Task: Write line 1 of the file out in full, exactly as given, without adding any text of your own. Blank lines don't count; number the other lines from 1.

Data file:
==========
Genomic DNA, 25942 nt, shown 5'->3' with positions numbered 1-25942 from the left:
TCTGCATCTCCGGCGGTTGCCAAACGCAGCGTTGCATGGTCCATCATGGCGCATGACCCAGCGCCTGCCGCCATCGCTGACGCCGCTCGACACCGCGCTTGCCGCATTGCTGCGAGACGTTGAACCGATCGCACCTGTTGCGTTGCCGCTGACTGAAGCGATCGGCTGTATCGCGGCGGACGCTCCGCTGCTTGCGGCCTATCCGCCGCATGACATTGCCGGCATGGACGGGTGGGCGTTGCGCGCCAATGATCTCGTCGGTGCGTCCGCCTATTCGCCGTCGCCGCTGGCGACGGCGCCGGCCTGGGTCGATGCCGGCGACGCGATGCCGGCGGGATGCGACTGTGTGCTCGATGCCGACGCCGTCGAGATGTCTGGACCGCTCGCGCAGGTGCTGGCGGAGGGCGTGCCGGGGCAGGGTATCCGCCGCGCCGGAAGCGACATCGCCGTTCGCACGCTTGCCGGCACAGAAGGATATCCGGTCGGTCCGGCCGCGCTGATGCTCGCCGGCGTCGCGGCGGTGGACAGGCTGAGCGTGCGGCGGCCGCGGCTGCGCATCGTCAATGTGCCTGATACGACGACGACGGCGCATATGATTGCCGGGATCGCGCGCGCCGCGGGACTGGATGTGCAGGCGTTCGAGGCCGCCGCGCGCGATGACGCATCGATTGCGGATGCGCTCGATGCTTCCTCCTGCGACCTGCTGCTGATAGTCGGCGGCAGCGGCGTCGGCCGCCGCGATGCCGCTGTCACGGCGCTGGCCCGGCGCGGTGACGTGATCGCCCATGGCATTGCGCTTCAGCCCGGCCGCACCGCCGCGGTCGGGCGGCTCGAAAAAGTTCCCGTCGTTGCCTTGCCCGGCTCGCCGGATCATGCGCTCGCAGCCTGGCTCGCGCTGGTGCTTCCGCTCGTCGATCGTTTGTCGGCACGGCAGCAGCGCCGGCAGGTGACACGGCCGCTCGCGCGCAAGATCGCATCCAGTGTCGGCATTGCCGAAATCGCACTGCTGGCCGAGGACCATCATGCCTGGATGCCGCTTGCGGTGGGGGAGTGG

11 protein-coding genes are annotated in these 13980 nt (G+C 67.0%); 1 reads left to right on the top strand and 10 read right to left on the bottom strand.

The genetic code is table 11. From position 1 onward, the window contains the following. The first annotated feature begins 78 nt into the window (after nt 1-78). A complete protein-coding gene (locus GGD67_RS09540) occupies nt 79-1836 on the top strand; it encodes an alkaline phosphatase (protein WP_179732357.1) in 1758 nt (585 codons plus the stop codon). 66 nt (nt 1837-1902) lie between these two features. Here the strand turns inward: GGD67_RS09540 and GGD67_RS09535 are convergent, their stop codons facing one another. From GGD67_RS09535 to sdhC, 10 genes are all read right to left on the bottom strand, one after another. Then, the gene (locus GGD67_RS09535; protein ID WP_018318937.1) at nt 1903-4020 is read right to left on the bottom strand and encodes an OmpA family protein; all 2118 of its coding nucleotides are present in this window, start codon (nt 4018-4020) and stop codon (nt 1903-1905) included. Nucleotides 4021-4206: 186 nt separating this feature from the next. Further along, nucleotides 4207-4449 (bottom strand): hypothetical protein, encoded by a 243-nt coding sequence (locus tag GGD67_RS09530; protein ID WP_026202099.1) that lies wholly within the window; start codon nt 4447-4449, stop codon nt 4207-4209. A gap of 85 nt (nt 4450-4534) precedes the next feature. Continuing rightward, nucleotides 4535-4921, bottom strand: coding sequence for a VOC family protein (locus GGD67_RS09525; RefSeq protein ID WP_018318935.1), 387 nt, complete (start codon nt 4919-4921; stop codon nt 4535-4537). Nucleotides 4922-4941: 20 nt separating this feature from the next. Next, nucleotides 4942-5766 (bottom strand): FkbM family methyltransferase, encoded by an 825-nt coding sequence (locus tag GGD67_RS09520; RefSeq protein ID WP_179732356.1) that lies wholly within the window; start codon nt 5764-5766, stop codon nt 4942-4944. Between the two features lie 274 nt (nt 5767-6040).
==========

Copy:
Genomic DNA, 25942 nt, shown 5'->3' with positions numbered 1-25942 from the left: